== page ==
The transient pulse that is generated is applied to the clock input of the four flip-flops 324-330. These flip-flops are referred to as the range inhibit flip-flops, and are contained in the integrated circuits 332 and 334. The transient pulse is generated in a circuit that eliminates the contact bounce from the test range buttons 48-54. This also causes a slight delay in the pulse, so that the "J" and "K" inputs to the flip-flop being triggered are high prior to the instant that the pulse appears. This mode causes the flip-flop to "toggle" from one state to the other. The power-up state of the flip-flop will cause the "Q" output of the flip-flop to go to a high state. Pushing the test range button again will cause the corresponding flip-flop to go to the low state, the range signal inhibit state. Repeated pushing of the test range button will cause the corresponding range inhibit flip-flop to toggle in and out of the inhibit state.
The debounce circuitry is composed of integrated circuit 322 and 340, resistors 342-350, and capacitors 352 and 354. The input contacts 312-318 will normally be at +5 volts. Assume that test range button 48 connected to contact 312 is pushed. Diode 360 is forward biased and the output of integrated circuit 322 goes to a low state, and a first input of integrated circuit 340 is brought to a low state and the output of integrated circuit 340 goes high. This brings capacitor 352 to a low state and a second input of the integrated circuit 340 to a low state. The charge across capacitor 352 will keep the second input of integrated circuit 340 at a low state for a period of time determined by the network time constant. This time constant is selected to remain until the initial contact bounce of the switch has stopped. The second input of the integrated circuit 340 will remain low and eliminate any effect that the switch voltage might have the first input of integrated circuit 340.
The pulse used to trigger the range inhibit flip-flops 324-330 is a single, clean pulse taken from the output of integrated circuit 322.
Contact bounce occurs on both the initial closing of the switch and on the opening of the switch. Closing contact bounce is eliminated by the filtering effects of capacitor 354.
Range Signal Generation:
The range signals are generated by a serial counter composed of two flip-flops 374 and 376 in the integrated circuit 370 and the four AND gates in the integrated circuit 372. The clock pulse that triggers the flip-flops 374 and 376 is generated from the oscillator sinusoidal waveform and occurs near the positive peak of each cycle. The exception to this is when the rate control 60, on the front panel 12, is in the "X-5" position. The clock pulse then occurs on each fifth oscillator sine wave. The clock pulse is a negative-going pulse.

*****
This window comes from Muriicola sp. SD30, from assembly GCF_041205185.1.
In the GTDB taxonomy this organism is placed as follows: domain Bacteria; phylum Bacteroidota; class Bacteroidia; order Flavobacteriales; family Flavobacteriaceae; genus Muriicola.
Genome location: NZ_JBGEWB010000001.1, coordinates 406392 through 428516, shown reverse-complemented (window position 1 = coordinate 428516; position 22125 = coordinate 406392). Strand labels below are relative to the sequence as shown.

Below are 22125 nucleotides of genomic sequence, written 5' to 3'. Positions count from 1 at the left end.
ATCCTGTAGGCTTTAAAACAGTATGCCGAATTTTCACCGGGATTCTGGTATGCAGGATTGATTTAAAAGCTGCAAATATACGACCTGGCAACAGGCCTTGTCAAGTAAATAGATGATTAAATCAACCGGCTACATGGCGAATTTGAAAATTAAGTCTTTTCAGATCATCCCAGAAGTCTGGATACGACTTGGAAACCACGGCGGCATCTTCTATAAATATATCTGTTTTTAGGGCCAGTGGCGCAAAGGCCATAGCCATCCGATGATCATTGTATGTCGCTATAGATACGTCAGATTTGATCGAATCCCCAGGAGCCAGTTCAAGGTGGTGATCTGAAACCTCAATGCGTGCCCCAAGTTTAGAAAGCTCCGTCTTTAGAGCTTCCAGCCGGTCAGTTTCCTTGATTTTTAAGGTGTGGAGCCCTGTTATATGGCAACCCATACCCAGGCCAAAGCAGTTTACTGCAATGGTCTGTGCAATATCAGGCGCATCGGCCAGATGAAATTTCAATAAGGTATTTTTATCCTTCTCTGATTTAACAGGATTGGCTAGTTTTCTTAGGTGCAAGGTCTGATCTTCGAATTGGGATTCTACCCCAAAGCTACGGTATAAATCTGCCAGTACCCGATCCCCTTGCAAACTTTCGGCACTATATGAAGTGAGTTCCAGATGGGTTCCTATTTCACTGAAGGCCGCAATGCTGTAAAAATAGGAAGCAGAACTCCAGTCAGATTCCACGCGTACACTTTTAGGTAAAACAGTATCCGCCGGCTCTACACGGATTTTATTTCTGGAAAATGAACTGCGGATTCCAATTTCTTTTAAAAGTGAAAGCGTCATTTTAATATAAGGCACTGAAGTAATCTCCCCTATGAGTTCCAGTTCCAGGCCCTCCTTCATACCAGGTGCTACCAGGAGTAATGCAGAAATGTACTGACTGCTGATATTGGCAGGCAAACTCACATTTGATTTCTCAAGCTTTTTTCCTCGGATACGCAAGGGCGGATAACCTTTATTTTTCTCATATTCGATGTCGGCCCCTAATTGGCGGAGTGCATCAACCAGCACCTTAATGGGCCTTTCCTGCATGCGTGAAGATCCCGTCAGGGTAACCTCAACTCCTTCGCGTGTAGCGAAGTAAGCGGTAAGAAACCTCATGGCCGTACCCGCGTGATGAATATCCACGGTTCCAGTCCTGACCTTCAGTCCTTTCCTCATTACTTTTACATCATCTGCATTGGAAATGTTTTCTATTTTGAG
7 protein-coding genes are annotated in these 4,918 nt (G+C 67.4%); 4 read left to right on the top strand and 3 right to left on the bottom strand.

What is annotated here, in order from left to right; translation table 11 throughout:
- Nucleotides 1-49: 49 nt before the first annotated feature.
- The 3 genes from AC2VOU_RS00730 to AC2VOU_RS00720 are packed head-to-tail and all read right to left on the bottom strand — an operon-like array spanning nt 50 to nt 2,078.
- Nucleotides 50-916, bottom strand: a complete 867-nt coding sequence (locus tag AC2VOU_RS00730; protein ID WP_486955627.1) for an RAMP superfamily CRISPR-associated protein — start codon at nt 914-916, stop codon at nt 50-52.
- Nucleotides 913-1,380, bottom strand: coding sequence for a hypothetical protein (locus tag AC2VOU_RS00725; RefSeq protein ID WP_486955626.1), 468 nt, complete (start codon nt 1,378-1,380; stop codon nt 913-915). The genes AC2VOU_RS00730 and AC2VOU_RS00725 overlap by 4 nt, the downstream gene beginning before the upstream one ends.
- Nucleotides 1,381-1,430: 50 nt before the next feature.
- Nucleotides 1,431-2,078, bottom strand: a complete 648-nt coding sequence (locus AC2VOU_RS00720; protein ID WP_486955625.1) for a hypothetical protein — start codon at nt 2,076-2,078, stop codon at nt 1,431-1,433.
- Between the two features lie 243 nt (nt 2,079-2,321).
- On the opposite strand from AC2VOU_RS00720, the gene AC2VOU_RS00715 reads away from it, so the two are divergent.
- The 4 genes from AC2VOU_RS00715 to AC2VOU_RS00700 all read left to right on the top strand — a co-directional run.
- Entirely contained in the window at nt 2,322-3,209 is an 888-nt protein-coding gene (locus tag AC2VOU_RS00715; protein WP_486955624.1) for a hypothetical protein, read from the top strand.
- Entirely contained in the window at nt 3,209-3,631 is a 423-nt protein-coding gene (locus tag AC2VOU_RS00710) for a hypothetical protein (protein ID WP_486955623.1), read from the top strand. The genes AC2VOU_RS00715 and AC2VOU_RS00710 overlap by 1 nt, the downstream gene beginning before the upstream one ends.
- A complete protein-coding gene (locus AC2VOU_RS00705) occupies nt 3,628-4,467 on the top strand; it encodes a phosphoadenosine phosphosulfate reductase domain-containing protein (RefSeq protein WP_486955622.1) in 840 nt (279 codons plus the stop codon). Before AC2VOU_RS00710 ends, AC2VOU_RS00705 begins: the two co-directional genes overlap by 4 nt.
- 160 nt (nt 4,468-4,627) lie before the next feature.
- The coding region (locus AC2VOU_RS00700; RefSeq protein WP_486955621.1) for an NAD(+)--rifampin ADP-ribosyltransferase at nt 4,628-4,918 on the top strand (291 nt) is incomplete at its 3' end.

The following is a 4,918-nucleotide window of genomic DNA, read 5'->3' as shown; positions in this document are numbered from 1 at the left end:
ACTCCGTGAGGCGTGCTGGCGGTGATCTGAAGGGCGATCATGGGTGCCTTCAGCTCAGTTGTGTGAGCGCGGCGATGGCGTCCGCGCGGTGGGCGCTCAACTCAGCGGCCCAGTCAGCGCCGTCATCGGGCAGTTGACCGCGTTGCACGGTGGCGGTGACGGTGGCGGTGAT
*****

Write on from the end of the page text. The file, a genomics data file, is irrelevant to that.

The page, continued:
FIG. 8(A) shows the range signal waveforms that will result when all range signals are active. All range inhibit flip-flops 324-330 will have their "Q" outputs high. This is the non-inhibit state, and the state that will result on initial power up. The rate control 60 is at a high state and a clock pulse will be generated for each oscillator cycle.
FIG. 8(B) shows the waveforms which result when the rate control 60 is at "X-5", with a clock pulse occurring at each 5th cycle of the oscillator output signal. Shown are the range signals that result when range inhibit flip-flops 324-330 are in the inhibit state, and the "Q-bar" outputs for the flip-flops 374 and 376 are high. There is no gap between the end of range signal 2 and the start of range signal 4.
Range signal 1 is in the high state when the "Q-bar" outputs of both flip-flops 374 and 376 are high. Range signal 2 is in the high state when the Q-bar output of flip-flop 374 and the "Q" output of flip-flop 376 are both in the high state. Range signal 3 is in the high state when the "Q" output of flip-flop 374 and the "Q-bar" output of flip-flop 376 are both in the high state. Range signal 4 is in the high state when the "Q" outputs of flip-flops 374 and 376 are both in the high state.
Range Inhibit Circuitry:
The four "JK" range inhibit flip-flops 324-330 on integrated circuits 332 and 334, the four NAND gates on integrated circuit 378, the four AND gates on integrated circuit 380 and the resistance/capacitance network 382 make up the range inhibit circuitry. The range inhibit process is one of selectively "setting" or "resetting" the appropriate one of the range inhibit flip-flops 324-330 to eliminate the range signal that is being inhibited.